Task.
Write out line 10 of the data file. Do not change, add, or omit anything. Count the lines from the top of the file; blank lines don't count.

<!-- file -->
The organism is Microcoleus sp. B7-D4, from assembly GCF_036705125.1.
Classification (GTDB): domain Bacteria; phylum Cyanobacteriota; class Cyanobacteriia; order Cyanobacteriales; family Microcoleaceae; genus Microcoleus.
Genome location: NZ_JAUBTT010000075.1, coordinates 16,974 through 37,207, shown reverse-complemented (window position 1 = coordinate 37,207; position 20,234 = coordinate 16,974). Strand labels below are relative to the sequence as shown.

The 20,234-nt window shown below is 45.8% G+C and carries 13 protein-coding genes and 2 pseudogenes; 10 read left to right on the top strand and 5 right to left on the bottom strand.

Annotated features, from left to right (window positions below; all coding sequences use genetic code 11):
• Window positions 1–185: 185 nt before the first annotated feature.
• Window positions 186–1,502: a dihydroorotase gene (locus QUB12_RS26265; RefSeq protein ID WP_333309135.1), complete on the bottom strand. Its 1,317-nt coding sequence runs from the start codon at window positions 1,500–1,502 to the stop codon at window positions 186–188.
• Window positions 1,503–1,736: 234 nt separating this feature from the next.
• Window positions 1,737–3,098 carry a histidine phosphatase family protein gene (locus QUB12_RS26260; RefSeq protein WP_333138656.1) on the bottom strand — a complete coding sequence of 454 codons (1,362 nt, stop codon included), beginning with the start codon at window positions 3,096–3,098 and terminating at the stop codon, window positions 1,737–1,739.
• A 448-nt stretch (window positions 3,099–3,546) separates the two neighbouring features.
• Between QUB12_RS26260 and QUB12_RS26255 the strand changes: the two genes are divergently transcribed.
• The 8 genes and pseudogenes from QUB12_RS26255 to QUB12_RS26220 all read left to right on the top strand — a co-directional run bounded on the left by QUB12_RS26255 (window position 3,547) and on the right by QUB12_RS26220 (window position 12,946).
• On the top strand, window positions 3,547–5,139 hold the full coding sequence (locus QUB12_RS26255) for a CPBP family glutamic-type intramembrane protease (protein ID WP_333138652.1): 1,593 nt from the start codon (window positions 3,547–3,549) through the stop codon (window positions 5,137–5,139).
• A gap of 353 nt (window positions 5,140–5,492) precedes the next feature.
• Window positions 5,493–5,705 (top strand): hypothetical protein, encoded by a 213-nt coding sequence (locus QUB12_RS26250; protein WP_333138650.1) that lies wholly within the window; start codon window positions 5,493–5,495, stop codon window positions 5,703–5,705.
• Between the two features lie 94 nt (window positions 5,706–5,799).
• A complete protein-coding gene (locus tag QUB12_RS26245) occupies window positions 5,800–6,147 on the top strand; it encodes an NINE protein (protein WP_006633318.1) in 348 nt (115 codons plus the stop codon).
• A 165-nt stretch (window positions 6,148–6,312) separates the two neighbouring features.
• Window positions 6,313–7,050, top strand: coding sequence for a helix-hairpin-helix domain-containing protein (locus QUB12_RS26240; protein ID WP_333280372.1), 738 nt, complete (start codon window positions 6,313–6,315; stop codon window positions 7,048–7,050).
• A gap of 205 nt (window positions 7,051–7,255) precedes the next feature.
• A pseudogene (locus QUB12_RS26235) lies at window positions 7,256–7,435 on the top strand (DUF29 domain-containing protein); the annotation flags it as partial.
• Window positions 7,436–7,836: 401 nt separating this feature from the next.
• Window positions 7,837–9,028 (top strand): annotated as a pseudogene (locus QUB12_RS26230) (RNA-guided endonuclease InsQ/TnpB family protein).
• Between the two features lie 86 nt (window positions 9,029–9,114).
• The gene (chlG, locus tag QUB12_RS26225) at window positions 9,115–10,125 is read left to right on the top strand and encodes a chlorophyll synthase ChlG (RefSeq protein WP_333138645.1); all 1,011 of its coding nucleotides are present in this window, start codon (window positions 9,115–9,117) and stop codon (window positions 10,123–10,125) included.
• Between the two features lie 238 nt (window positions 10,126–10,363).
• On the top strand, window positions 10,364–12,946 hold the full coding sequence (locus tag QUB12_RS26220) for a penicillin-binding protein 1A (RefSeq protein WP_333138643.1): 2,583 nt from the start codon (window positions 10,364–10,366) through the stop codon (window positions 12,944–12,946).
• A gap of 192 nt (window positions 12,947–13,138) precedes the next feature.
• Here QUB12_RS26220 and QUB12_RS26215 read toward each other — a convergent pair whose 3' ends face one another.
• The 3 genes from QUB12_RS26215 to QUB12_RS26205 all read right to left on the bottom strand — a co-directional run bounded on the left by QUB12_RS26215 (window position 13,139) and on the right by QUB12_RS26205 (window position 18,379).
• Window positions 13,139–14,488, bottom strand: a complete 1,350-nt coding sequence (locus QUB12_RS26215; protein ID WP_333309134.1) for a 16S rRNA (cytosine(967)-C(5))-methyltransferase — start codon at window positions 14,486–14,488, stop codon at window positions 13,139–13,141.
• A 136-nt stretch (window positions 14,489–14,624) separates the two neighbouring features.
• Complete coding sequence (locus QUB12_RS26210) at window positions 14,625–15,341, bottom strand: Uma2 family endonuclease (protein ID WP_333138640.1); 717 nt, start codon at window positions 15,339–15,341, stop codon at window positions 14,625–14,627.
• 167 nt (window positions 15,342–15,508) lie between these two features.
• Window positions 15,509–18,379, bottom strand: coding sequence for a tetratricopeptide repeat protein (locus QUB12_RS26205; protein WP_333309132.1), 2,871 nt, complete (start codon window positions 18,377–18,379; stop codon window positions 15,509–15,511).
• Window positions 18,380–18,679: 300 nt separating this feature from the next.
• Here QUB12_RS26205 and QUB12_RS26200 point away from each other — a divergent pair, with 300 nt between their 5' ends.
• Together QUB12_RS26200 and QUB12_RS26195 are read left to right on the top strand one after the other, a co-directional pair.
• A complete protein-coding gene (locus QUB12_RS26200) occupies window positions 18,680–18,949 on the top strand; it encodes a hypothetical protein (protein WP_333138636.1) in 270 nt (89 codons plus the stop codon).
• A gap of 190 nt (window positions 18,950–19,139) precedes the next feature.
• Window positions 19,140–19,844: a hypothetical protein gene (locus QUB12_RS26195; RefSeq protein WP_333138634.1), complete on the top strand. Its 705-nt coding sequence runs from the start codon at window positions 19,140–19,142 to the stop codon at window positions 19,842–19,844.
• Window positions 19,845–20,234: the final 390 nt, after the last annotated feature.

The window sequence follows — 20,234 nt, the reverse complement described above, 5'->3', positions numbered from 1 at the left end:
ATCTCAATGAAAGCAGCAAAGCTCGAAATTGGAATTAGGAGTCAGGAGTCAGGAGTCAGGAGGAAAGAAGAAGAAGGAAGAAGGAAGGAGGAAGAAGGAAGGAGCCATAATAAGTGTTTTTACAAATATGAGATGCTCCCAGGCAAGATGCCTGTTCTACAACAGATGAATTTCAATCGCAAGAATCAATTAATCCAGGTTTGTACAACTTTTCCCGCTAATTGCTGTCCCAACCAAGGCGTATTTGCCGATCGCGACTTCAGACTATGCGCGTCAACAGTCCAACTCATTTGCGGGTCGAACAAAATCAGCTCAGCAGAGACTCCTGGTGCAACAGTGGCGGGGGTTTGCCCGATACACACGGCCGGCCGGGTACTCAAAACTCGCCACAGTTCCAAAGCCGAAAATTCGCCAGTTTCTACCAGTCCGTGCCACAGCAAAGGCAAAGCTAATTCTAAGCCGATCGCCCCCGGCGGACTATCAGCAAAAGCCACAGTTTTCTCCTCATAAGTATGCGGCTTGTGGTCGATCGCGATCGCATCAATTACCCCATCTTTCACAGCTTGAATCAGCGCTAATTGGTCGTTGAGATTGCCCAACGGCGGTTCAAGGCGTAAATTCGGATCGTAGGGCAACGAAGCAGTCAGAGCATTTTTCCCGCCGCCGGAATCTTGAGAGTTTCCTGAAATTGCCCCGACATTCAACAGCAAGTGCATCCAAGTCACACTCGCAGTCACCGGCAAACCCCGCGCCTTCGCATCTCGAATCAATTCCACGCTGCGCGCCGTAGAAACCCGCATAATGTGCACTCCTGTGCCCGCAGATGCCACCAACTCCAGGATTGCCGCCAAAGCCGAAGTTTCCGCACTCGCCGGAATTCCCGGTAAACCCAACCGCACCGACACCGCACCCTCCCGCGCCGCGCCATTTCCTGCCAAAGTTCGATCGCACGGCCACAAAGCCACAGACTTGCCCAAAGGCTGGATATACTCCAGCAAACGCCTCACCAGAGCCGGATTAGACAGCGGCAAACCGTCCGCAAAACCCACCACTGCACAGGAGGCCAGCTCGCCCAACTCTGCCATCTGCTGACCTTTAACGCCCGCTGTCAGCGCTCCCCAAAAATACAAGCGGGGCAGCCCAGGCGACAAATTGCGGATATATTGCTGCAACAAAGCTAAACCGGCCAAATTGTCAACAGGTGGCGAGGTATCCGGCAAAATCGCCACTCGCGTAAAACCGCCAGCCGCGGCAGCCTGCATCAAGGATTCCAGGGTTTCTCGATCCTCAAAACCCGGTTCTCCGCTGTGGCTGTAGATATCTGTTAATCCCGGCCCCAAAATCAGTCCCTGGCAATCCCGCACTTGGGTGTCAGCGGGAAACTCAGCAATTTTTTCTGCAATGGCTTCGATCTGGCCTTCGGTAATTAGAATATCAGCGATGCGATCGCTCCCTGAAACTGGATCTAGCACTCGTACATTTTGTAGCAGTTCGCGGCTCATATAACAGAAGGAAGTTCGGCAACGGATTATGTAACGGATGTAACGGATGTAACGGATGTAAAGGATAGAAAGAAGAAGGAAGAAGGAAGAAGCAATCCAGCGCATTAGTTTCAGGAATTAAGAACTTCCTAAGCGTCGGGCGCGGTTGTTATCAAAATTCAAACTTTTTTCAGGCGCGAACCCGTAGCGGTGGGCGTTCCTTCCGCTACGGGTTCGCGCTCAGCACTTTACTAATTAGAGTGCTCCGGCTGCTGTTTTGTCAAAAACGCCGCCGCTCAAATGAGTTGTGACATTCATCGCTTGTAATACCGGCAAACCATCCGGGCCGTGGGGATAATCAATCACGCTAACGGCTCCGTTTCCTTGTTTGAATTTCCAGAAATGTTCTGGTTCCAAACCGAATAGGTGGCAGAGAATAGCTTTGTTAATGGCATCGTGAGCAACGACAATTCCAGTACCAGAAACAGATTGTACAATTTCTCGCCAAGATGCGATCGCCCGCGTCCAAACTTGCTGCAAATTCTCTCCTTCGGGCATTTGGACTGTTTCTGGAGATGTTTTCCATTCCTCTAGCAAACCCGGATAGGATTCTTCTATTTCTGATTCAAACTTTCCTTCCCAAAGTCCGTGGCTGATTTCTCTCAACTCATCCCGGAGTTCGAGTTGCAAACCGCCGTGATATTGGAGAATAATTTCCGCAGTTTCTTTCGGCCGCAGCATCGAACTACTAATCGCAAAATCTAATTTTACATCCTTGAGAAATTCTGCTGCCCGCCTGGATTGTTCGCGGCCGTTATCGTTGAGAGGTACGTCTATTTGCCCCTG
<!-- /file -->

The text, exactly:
• A 448-nt stretch (window positions 3,099–3,546) separates the two neighbouring features.